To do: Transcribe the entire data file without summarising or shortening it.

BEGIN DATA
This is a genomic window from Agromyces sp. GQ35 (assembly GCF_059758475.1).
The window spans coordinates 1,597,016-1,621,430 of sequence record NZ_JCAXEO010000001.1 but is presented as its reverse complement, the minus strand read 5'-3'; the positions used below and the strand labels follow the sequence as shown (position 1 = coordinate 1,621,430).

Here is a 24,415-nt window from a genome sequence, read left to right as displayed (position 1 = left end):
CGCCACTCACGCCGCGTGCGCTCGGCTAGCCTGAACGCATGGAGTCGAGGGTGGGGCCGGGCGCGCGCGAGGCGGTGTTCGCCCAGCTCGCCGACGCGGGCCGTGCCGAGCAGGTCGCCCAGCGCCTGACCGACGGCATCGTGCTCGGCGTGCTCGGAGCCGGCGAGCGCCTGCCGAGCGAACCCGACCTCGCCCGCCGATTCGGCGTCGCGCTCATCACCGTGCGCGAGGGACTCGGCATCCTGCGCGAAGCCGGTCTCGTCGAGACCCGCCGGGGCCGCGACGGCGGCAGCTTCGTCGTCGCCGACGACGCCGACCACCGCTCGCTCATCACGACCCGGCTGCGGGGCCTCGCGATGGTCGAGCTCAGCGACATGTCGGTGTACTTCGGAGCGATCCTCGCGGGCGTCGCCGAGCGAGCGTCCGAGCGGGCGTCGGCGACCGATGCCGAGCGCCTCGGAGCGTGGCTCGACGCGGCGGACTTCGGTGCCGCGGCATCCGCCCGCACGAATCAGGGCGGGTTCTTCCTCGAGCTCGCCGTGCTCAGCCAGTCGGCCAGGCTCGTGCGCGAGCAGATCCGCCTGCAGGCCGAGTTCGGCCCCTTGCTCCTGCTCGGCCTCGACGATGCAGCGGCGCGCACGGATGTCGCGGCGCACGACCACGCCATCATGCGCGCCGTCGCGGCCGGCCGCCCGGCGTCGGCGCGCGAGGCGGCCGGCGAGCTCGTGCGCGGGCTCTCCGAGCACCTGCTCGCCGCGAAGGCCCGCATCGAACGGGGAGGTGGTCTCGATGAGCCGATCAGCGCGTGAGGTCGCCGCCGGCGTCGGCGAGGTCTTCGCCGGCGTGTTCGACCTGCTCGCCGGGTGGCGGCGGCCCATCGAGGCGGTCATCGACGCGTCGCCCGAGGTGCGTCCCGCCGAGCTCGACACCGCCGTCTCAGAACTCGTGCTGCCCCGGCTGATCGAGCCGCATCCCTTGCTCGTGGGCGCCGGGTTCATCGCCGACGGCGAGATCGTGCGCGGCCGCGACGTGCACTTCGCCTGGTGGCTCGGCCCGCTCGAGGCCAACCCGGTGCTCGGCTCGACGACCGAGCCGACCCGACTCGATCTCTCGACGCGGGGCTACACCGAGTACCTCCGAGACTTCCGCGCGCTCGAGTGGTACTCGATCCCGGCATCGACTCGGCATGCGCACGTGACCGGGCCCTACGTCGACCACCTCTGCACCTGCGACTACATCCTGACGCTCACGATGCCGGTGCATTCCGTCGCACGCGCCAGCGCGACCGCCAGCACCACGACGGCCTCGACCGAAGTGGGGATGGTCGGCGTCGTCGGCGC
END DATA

This is a genomic window from Agromyces sp. GQ35 (assembly GCF_059758475.1).
The window spans coordinates 1,597,016-1,621,430 of sequence record NZ_JCAXEO010000001.1 but is presented as its reverse complement, the minus strand read 5'-3'; the positions used below and the strand labels follow the sequence as shown (position 1 = coordinate 1,621,430).

Here is a 24,415-nt window from a genome sequence, read left to right as displayed (position 1 = left end):
CGCCACTCACGCCGCGTGCGCTCGGCTAGCCTGAACGCATGGAGTCGAGGGTGGGGCCGGGCGCGCGCGAGGCGGTGTTCGCCCAGCTCGCCGACGCGGGCCGTGCCGAGCAGGTCGCCCAGCGCCTGACCGACGGCATCGTGCTCGGCGTGCTCGGAGCCGGCGAGCGCCTGCCGAGCGAACCCGACCTCGCCCGCCGATTCGGCGTCGCGCTCATCACCGTGCGCGAGGGACTCGGCATCCTGCGCGAAGCCGGTCTCGTCGAGACCCGCCGGGGCCGCGACGGCGGCAGCTTCGTCGTCGCCGACGACGCCGACCACCGCTCGCTCATCACGACCCGGCTGCGGGGCCTCGCGATGGTCGAGCTCAGCGACATGTCGGTGTACTTCGGAGCGATCCTCGCGGGCGTCGCCGAGCGAGCGTCCGAGCGGGCGTCGGCGACCGATGCCGAGCGCCTCGGAGCGTGGCTCGACGCGGCGGACTTCGGTGCCGCGGCATCCGCCCGCACGAATCAGGGCGGGTTCTTCCTCGAGCTCGCCGTGCTCAGCCAGTCGGCCAGGCTCGTGCGCGAGCAGATCCGCCTGCAGGCCGAGTTCGGCCCCTTGCTCCTGCTCGGCCTCGACGATGCAGCGGCGCGCACGGATGTCGCGGCGCACGACCACGCCATCATGCGCGCCGTCGCGGCCGGCCGCCCGGCGTCGGCGCGCGAGGCGGCCGGCGAGCTCGTGCGCGGGCTCTCCGAGCACCTGCTCGCCGCGAAGGCCCGCATCGAACGGGGAGGTGGTCTCGATGAGCCGATCAGCGCGTGAGGTCGCCGCCGGCGTCGGCGAGGTCTTCGCCGGCGTGTTCGACCTGCTCGCCGGGTGGCGGCGGCCCATCGAGGCGGTCATCGACGCGTCGCCCGAGGTGCGTCCCGCCGAGCTCGACACCGCCGTCTCAGAACTCGTGCTGCCCCGGCTGATCGAGCCGCATCCCTTGCTCGTGGGCGCCGGGTTCATCGCCGACGGCGAGATCGTGCGCGGCCGCGACGTGCACTTCGCCTGGTGGCTCGGCCCGCTCGAGGCCAACCCGGTGCTCGGCTCGACGACCGAGCCGACCCGACTCGATCTCTCGACGCGGGGCTACACCGAGTACCTCCGAGACTTCCGCGCGCTCGAGTGGTACTCGATCCCGGCATCGACTCGGCATGCGCACGTGACCGGGCCCTACGTCGACCACCTCTGCACCTGCGACTACATCCTGACGCTCACGATGCCGGTGCATTCCGTCGCACGCGCCAGCGCGACCGCCAGCACCACGACGGCCTCGACCGAAGTGGGGATGGTCGGCGTCGTCGGCGC